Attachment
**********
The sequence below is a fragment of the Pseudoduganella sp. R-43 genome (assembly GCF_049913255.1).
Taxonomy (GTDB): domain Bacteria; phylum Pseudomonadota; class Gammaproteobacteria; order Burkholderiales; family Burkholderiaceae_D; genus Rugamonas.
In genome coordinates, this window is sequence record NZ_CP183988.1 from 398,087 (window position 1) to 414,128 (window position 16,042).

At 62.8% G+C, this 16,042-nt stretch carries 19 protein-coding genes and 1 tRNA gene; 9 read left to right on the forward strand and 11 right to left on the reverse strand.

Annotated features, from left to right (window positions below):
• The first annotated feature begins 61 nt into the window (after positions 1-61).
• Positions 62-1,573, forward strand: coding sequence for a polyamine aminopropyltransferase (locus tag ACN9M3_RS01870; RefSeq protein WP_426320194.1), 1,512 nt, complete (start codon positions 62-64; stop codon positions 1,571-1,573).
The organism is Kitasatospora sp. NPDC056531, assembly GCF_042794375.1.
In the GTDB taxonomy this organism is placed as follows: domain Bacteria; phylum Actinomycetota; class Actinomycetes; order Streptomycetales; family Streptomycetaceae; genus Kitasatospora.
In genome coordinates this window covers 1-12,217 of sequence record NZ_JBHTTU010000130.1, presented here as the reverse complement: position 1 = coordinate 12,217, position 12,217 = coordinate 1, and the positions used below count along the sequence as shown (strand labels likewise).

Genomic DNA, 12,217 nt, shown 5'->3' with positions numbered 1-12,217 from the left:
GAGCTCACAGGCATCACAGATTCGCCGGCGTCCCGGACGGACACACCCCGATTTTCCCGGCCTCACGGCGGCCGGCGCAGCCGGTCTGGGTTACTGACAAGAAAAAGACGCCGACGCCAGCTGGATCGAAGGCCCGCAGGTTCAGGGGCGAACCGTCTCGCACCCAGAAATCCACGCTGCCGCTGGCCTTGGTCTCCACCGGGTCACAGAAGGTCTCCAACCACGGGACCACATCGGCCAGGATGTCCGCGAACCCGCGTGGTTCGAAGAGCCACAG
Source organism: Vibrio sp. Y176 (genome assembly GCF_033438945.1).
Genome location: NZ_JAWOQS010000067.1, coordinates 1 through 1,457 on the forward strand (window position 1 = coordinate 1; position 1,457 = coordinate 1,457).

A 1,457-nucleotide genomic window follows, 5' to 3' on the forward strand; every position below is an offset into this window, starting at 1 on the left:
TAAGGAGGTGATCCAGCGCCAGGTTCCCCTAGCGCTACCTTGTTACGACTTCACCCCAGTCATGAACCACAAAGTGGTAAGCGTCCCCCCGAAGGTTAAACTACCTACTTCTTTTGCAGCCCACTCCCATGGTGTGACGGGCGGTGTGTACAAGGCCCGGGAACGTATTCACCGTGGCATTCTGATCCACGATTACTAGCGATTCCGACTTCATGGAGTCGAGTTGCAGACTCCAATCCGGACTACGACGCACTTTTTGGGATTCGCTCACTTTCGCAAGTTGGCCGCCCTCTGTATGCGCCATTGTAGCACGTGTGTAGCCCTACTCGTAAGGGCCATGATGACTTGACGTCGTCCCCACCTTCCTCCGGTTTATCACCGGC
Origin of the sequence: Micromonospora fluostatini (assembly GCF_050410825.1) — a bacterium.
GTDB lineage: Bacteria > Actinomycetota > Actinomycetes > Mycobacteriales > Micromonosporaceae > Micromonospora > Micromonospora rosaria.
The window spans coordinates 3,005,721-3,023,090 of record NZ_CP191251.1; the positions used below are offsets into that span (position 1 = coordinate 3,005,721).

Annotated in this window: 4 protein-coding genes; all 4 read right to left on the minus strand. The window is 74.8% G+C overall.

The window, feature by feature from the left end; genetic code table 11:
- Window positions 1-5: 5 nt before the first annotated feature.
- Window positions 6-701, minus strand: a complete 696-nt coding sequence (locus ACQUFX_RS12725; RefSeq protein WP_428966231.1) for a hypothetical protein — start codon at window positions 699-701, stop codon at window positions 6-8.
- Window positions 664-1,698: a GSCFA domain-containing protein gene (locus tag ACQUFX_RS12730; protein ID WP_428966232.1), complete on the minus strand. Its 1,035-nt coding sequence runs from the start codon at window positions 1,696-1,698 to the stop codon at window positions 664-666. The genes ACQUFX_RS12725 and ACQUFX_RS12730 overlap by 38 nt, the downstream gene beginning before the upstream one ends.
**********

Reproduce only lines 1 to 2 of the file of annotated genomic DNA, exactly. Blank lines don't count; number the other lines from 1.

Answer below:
The sequence below is a fragment of the Pseudoduganella sp. R-43 genome (assembly GCF_049913255.1).
Taxonomy (GTDB): domain Bacteria; phylum Pseudomonadota; class Gammaproteobacteria; order Burkholderiales; family Burkholderiaceae_D; genus Rugamonas.